4 Success Strategies for Women in Recruitment

Hazel Lancashire

Hazel Lancashire is the Operations Director for our business across the Asia-Pacific (APAC) region.

Here, Hazel reflects on a decade in a historically male-dominated industry, and shares four successful strategies she’s developed to fulfil her potential.

I’ve been giving a lot of thought to how far the financial services industry has come in the past decade. Made up almost entirely of men when I first started my career in a recruitment agency, it’s great to see how we’ve made diversity and inclusion part of our workplace’s DNA, and how we’ve committed to creating a better work-life balance for our next generation of entrants.

We’ve still got more work to do, especially when it comes to representation in the senior and c-suite ranks, which continue to be predominantly made up of men. The number of women entering our industry is at an all-time high, but those numbers have yet to be reflected at the top.

I’ve had the great fortune of working for some incredibly talented, knowledgeable, experienced, no-nonsense women who’ve helped build me up to where I am today. They had my back, trusted my instincts, and were just an email or phone-call away when I needed to talk through a problem. They were a huge inspiration, and I now strive to be the kind of mentor that they were to me.

If we’re to continue to present our sector as one that listens, evolves and attracts the kind of talent that reflects the world we work and live in today, then we need to build and share success strategies for other women to make it to the top. I have a number of observations and suggestions for how women can achieve that:

  1. Be bolder
    Culturally, and talking very generally, women tend to say the glass is half empty, rather than half full. We’re more likely to look at a job application and think: ‘I’ve only done four of the ten qualifications they’re asking for’, while men often think ‘I’ve done four but can likely do the other six.’

    As women, we need to adjust that thinking, raise our hands more and discover just how valuable you are to yourself and the organisation you work for. So, I would say to women: be bolder – see the possibilities, and then go after them.

  2. Good managers make all the difference
    In addition to the women leaders I’ve worked with, I recall a time when I first met David Vincent (Managing Director at Resource Solutions) in an earlier role. I was running a major banking client account at the time, and from the outset David was supportive and keen to develop me within the role.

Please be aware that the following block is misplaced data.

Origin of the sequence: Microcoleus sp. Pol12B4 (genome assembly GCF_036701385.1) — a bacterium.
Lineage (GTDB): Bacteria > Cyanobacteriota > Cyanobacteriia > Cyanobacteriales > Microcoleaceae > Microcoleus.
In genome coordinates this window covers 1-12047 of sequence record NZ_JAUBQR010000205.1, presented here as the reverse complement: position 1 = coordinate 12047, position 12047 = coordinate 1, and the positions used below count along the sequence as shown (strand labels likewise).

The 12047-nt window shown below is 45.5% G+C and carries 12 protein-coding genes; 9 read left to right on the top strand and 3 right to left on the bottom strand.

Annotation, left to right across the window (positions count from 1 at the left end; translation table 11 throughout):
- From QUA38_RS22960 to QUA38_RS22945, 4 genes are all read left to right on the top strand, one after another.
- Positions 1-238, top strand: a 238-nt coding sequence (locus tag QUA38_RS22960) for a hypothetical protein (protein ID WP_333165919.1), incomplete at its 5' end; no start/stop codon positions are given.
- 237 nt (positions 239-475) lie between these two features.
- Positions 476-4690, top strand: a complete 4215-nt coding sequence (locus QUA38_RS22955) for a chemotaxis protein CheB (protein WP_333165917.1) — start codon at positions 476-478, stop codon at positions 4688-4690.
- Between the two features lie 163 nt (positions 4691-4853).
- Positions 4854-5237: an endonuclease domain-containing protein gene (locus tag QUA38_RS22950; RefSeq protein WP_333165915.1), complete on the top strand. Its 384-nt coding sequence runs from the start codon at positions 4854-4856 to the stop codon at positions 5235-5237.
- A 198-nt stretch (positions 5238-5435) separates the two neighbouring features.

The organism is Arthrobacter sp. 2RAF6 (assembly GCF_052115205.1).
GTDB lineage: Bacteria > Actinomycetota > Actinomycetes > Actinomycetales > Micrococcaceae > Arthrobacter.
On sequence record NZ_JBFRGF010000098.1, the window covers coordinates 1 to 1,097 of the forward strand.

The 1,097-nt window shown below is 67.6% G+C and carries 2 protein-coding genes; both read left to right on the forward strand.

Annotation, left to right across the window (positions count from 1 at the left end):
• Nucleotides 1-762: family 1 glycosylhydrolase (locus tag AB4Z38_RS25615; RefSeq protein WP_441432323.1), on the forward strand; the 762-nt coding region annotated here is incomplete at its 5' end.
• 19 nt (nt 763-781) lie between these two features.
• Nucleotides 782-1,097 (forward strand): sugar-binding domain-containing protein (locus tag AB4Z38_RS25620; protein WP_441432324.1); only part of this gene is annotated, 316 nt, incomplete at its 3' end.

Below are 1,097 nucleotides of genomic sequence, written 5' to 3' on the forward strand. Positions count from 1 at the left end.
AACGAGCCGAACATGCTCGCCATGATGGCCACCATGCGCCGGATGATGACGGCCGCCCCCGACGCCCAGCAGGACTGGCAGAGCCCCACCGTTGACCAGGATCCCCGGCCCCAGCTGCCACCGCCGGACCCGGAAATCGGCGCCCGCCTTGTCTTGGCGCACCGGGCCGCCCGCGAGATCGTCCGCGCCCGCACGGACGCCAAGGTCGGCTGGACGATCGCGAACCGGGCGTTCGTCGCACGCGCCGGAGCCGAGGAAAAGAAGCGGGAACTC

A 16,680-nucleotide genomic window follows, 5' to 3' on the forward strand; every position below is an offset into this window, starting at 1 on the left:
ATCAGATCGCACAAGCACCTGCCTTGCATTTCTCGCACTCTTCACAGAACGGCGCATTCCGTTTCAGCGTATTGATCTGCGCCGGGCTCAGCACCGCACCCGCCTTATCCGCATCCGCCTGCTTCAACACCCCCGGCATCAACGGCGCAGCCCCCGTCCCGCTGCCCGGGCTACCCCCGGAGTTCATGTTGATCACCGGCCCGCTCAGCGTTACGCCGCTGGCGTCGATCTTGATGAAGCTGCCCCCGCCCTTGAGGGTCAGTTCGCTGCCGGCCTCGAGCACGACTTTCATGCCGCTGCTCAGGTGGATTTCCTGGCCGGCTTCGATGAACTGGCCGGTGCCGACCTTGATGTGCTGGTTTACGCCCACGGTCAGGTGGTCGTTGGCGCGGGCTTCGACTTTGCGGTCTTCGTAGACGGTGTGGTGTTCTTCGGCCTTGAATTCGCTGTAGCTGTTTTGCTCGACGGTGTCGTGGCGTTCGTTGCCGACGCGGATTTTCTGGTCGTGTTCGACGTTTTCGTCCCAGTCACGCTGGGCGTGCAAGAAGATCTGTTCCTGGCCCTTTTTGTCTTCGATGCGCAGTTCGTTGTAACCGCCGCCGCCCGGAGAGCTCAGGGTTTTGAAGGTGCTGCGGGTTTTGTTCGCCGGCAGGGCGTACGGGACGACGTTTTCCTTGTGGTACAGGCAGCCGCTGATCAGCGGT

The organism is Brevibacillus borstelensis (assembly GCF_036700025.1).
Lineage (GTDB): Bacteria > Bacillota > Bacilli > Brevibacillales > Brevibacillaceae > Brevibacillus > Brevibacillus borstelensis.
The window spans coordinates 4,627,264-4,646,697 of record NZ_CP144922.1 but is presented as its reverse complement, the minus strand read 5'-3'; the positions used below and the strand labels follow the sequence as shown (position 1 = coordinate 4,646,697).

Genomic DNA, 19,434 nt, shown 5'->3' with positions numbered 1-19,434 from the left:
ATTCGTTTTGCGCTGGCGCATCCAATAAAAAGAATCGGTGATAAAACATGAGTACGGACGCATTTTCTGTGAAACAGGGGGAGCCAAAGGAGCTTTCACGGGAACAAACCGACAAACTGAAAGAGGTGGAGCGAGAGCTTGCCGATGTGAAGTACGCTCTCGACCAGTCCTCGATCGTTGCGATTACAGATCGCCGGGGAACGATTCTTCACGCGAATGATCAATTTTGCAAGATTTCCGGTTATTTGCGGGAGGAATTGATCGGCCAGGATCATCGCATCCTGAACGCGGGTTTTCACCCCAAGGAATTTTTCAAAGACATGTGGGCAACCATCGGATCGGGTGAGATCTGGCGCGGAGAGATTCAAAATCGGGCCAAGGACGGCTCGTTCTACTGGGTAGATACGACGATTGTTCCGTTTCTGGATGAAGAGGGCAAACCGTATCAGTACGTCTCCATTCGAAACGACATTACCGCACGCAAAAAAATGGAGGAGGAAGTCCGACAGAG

This support and affirmation reiterated my worth, and made me feel really proud. It was nice getting that recognition. Real leaders will inspire you, mentor you, and push you. So, make sure you seek them out and work with them. 

  3. Be tenacious – but make time for laughter
    It might sound strange or trite, but laughter can be the antidote to a stressful day, the remedy to high tensions in a room, and an easy way to build strong relationships.

    In my current role, I work closely with Simon Bradberry and Dave Barr, who run Resource Solutions’ operations in APAC. One of the reasons why we work so well together is through a strong sense of camaraderie – and it’s all based on working hard and sharing a laugh wherever you can.

  4. Demonstrate your knowledge
    Thankfully, there have only been a handful of times in my career when I’ve had to deal with a client’s less favourable perception of me as a woman. Most of the time it’s an individual bias, but sometimes it’s a cultural one. Both are challenging, but ultimately, you counter it by demonstrating your knowledge and ability to deliver results.

    One other observation is that in the APAC region there’s a heightened perception regarding personal presentation – regardless of gender – so that is something my team and I always try to bear in mind.

It’s important to remember that while we need to manage the wellbeing of our existing workforce, we also want to propel new graduates and candidates into this market. There are certain expectations among the next generation of people we’re engaging with. Those expectations include flexible working through policies like ‘smart working’; an acknowledgement of and emphasis on diversity and inclusion; and ensuring more women - and especially women of colour – are encouraged and empowered to assume leadership positions.

Are you a recruitment professional looking for your next challenge? Find out more about careers at Resource Solutions